Although March’s official unemployment rate was 5.8%, once the unprecedentedly high volume of unemployment insurance claims made over the last 6 weeks is taken into account, Kentucky’s actual jobless rate could be as high as 32%. This number far exceeds historical peaks in the official unemployment rate in Kentucky – which hit 13.2% in 1983 and 11.9% in 2010 at the depths of the Great Recession.
Keeping people at home – and in many cases out of work – is key to ensuring the reduction of COVID-19 infections. But it also points to the need for much more help at the federal level for individuals and communities that will likely be digging out of this economic downturn for a long time to come.
Initial unemployment insurance claims are extremely high
Since the week ending March 21, 590,829 Kentuckians have applied for unemployment insurance (UI), which is more than a quarter of total employment in the state (a little over 2 million). To put that into perspective, the average number of weekly claims during this six-week period was 98,472, whereas the average weekly claims in 2019 was 3,048 and the highest number of weekly claims during the Great Recession was 25,588.
The number of Kentuckians without a job is much higher than the most recent unemployment rate
Adding the number of Kentuckians with initial UI claims in the last 6 weeks to the official number of unemployed Kentuckians in February (the month before social distancing policies began going into effect), translates from an unemployment rate of 4.2% to an equivalent of 32% by the third week of April.
Combining the unemployment rate and unemployment insurance claim filings provides a more comprehensive picture of the state of Kentucky’s workforce than the unemployment rate alone. The most recent unemployment rate doesn’t tell the full story because the survey conducted to calculate the unemployment rate asks participants about their job status for the week during which the 12th of the month falls, which for the March rate was the week prior to the Governor’s orders to close public-facing businesses like restaurants and retail stores. In the near future, the unemployment rate is likely to be lower than actual joblessness because the questionnaire used by the Bureau of Labor Statistics asks if an individual was looking for a job to determine if the participant was unemployed. If an individual is not employed and not looking for a job, they are not included as a part of the labor force and are excluded from the data. Many who are out of a job right now are not looking for work because public-facing businesses have not yet reopened and Kentuckians are following “healthy at home” guidelines. Therefore, adding new unemployment claims since closings began helps get a better sense of the scope of joblessness.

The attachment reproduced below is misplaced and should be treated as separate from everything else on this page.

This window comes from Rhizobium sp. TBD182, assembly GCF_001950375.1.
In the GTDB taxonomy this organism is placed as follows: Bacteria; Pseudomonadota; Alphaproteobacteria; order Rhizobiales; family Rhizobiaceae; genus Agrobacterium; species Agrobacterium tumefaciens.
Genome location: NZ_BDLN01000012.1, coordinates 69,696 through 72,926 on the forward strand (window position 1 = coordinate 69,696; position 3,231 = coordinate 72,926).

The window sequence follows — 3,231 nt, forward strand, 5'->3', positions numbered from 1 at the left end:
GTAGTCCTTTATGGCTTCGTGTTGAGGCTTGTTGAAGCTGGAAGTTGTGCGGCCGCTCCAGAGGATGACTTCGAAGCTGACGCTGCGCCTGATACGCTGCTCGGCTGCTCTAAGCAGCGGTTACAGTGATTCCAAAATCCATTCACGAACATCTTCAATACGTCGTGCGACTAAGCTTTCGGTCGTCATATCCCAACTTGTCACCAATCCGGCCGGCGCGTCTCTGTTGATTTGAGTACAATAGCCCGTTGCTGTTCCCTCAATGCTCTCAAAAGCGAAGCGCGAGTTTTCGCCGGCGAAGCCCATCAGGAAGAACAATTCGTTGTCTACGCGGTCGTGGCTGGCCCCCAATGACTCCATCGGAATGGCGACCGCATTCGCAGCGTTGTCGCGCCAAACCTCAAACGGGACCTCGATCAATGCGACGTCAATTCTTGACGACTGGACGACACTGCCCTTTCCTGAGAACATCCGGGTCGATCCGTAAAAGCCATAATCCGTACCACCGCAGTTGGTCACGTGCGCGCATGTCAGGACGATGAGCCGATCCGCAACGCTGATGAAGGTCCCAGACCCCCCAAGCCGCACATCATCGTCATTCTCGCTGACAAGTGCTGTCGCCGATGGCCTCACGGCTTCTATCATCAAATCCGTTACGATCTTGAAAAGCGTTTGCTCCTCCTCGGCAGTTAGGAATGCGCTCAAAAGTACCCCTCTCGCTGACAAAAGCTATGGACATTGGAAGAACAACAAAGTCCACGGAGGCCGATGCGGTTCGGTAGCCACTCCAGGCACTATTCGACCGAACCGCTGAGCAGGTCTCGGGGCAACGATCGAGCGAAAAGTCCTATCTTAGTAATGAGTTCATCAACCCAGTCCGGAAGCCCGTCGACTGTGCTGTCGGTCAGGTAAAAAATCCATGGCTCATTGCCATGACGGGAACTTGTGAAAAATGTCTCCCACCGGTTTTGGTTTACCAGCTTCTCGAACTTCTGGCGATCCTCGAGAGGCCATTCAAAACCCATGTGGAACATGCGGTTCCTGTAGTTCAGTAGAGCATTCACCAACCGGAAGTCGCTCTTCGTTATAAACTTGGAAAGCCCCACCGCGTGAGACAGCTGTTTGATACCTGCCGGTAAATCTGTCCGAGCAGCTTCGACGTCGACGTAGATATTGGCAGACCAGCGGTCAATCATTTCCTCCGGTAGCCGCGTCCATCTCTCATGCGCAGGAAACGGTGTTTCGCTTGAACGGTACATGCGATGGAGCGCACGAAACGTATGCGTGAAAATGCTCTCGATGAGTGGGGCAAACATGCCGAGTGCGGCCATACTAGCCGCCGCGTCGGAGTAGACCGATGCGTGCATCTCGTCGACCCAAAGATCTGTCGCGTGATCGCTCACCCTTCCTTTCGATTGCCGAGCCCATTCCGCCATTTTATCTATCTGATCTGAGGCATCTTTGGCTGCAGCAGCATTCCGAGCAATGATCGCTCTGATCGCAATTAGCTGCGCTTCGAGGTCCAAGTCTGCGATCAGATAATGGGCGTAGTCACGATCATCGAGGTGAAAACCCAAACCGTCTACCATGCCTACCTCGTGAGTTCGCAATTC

However, this is more of an approximation than an esitmate — and there are some caveats. Initial claims data don’t capture the detail necessary to provide a true estimate. For example, some who file for unemployment request what is known as “partial unemployment” where their hours were reduced and they are only seeking to replace some of their lost wages, but are not jobless. Also possibly inflating the estimate somewhat, a small share of individuals who were counted in the unemployment rate in February gained and then lost employment again since then, leading to a double count. And some who filed for unemployment insurance in the early weeks of the crisis may have gone back to a different job, like a child care worker who was laid off and went to work at a grocery store or retail warehouse, for example. Also, due to delays in processing claims, some Kentuckians have erroneously applied for UI more than once, and so would be double counted in the initial claims data. Still, it is very likely that hundreds of thousands of Kentuckians are not at work right now.
More is needed to ensure a robust recovery
The Families First Coronavirus Response Act and the CARES Act have been meaningful steps in addressing the pandemic and consequential economic downturn, and were appropriate early in the pandemic. But now, as the extent of the economic fallout has become clearer, much more needs to be done to help Kentuckians and their families weather the loss of employment and income caused by COVID-19.
Additional rounds of direct stimulus payments to individuals; an extension of joblessness benefits like the Pandemic Unemployment Assistance and Pandemic Unemployment Compensation; boosts in food, housing and basic cash assistance; an expansion of health coverage for those who lost it; and large, flexible direct payments to state and local governments — among other policies — are necessary now and will continue to be once the COVID-19 pandemic subsides and the work of recovery begins.
Updated May 4, 2020.